So, finally Diego Sanchez had proven his mettle. All those that had said he was a lucky TUF fighter would rethink their statements, right? Then the moment of triumph was upon him. His face got planted on the video monitor at UFC 56- Full Force. But, instead of cheers, there was the same mixture of hecklers, to the point that Joe Rogan said, “a mixed reaction from the crowd.”
So, it’s not solely the competition he’s faced either. If it was, then things might’ve changed after the Diaz fight.
What is it then? Why haven’t fans warmed to this guy?
When something goes wrong, it’s rarely for one reason.
And in that statement lies the reality.
Think Cassius Clay (though in no way does Diego deserve to be compared to him beyond the points that will be noted here). He’d beaten some good fighters before Archie Moore, Sonny Liston, and Floyd Patterson, but until those wins he wasn’t on many Christmas card lists. In fact, he was despised by the public majority.
What drove them away? A combination of three things; two of which we’ve already identified as unable to cause Diego’s plight by themselves. But, when put together. . .
Like Cassius Clay- and to an extent like MMA’s own Tito Ortiz- Diego Sanchez talks like he’s a great fighter. He’s extremely confident, and that came through on TUF 1. Clay and Ortiz were disliked early in their careers because their sheer brashness wasn’t backed up by their wins. They hadn’t beaten anybody yet, so people were put off by their attitudes. A combination of confidence and their lack of worthy wins was the issue, and the same can be said for Diego Sanchez. There was more, though. Even early on, those that disliked Clay and Ortiz’s yapping saw something that made them bristle.
They were dripping with it. After all, there are plenty of brash people in the fight game. You rarely hear about the ones that don’t have anything going for them, though, because they don’t conjure up any emotions. All bark and no bite. But those that dislike the barking will notice when someone starts yapping who just might be able to back it up.
In the end, Cassius Clay became a beloved figure because his wins eventually matched his confidence. He was the greatest, and once he proved it people accepted him. Though he did lose public appeal after switching his name, religion, and skipping the draft- strong convictions, remind you of anybody?- he again regained popularity once the public realized that his beliefs were real. They stood the test of time. Along this line of thinking, Tito Ortiz eventually became the most popular fighter in the UFC because his wins did finally catch up to his talking. Interesting that now, having come out on the wrong side of fights against Couture and Liddell, Ortiz is beginning to feel the ill effects from fans. Perhaps his wins no longer match his confidence. The barometer in the end is the fans; as it always will and should be.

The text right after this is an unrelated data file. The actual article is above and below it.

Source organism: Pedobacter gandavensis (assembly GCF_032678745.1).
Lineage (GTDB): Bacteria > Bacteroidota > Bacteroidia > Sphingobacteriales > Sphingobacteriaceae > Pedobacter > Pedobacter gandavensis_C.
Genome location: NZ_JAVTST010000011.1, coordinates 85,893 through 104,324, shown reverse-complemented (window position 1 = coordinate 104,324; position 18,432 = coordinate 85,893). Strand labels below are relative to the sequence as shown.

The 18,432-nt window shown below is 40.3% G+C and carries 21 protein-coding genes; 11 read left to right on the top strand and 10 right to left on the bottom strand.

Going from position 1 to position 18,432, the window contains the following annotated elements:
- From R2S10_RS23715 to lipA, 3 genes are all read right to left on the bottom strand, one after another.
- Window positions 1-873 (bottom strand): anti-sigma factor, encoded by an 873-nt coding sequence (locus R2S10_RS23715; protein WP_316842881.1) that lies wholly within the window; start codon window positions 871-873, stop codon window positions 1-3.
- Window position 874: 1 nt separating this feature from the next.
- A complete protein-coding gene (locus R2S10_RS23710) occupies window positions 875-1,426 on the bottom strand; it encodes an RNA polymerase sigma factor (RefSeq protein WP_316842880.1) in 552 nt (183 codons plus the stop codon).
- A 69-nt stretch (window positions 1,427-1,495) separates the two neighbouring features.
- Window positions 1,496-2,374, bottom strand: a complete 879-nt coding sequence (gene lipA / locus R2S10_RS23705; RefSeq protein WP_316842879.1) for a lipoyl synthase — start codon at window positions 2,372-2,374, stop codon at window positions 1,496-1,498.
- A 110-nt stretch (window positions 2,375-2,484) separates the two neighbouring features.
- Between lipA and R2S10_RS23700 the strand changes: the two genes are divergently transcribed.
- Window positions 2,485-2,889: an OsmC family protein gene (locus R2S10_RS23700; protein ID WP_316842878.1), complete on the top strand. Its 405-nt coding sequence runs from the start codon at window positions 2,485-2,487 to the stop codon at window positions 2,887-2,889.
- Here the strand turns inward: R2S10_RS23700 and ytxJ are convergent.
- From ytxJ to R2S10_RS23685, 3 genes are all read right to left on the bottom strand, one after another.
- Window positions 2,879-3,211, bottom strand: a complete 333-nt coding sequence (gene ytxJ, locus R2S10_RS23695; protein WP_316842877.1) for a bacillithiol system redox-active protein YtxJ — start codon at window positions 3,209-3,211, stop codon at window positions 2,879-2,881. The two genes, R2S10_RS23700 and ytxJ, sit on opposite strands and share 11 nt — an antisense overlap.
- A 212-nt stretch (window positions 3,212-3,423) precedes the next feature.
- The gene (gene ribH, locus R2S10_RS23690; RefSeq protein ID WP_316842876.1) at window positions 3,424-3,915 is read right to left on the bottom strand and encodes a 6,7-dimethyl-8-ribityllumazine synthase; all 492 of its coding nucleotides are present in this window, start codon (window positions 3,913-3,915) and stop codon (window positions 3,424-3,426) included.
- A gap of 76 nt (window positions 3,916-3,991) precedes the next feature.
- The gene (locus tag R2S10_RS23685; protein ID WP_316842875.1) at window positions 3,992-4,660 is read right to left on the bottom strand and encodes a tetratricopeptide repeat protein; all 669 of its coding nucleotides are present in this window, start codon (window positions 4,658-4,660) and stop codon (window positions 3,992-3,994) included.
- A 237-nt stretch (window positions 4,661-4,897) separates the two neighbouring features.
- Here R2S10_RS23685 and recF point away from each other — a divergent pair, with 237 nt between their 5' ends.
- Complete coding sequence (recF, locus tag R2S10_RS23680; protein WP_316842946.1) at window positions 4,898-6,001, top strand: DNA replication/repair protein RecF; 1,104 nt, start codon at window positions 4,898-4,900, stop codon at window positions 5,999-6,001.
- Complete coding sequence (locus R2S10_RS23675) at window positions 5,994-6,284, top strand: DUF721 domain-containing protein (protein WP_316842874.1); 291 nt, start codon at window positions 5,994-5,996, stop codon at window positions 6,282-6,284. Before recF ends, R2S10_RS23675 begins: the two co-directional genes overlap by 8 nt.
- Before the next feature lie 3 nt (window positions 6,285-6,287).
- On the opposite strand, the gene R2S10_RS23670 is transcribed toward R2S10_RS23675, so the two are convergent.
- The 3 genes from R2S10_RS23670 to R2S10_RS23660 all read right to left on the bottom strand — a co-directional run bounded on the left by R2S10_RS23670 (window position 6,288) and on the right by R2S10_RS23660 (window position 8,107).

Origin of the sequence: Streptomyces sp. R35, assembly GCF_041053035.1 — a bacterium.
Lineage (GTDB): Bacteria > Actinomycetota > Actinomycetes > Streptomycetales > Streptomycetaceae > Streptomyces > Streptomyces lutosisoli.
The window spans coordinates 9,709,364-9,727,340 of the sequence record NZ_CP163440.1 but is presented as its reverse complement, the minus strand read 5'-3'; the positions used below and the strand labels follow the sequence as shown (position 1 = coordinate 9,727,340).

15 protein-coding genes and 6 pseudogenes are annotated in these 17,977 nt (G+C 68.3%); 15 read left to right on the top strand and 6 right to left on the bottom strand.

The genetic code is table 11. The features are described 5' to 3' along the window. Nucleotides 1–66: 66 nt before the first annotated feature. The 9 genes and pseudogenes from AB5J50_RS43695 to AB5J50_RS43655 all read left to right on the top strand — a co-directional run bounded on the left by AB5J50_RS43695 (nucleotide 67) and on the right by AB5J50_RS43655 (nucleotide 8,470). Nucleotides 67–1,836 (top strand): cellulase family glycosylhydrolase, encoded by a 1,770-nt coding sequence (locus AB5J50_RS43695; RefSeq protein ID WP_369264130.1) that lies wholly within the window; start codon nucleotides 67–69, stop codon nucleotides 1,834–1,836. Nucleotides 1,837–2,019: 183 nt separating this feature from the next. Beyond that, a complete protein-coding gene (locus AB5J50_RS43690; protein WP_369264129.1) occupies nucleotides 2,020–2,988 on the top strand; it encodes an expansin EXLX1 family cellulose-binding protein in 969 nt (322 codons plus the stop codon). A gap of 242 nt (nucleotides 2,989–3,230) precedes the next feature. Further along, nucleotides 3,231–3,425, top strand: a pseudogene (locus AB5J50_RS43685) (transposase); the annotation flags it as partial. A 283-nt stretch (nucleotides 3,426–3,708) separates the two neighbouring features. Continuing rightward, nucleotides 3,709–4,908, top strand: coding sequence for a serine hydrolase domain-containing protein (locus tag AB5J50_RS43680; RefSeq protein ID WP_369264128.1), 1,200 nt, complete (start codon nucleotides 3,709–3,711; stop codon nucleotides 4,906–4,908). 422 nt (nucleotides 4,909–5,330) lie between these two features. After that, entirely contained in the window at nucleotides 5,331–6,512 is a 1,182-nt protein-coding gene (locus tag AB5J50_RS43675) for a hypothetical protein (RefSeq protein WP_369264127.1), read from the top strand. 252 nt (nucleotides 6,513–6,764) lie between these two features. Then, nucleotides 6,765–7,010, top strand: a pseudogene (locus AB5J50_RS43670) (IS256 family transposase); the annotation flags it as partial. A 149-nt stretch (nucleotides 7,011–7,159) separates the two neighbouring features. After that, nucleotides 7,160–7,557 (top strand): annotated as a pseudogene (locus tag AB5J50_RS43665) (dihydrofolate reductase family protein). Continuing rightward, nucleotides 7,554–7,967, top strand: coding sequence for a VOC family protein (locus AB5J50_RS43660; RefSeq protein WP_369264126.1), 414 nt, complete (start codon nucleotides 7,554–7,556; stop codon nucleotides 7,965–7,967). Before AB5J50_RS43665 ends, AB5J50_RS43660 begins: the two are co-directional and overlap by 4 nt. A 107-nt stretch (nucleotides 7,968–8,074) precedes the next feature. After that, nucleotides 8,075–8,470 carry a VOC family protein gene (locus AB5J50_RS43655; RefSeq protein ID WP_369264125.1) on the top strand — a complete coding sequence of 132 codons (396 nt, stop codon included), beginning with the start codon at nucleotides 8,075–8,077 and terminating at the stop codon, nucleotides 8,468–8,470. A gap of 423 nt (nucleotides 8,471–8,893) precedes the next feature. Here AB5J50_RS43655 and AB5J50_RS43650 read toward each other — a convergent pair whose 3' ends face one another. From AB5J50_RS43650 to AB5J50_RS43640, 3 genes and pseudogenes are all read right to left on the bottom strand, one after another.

So the question of the day- Will Diego ever be embraced by the MMA majority? That may be the same as asking, will he become champion? Usually there is no middle ground for fighters like Diego. He’ll either amass some great wins and become beloved, or his popularity will drop even more. But, Diego is not all bark. His wrestling skills are excellent and ever- improving (perhaps just a step below guys like Hughes and Koschek). His jiu- jitsu skills are really outstanding and wholly underrated; in fact, he’s up there with the best of the welterweight division in that regard. Further, his cardio may be his greatest ally (did you see the pace he set against Diaz?), not to mention his strength. Though his stand up is largely untested, he sure did look good using it to set up takedowns against Nick Diaz, didn’t he?
In an organization with a welterweight division filled with talent, Diego Sanchez has a hard road ahead of him. But the fans, some of whom heckle him every chance they get, see the talent. At times he looks scary good. Will Diego ever be beloved and rise to the top of the UFC welterweight division?
It sure is a tough division.
But, don’t bet against him.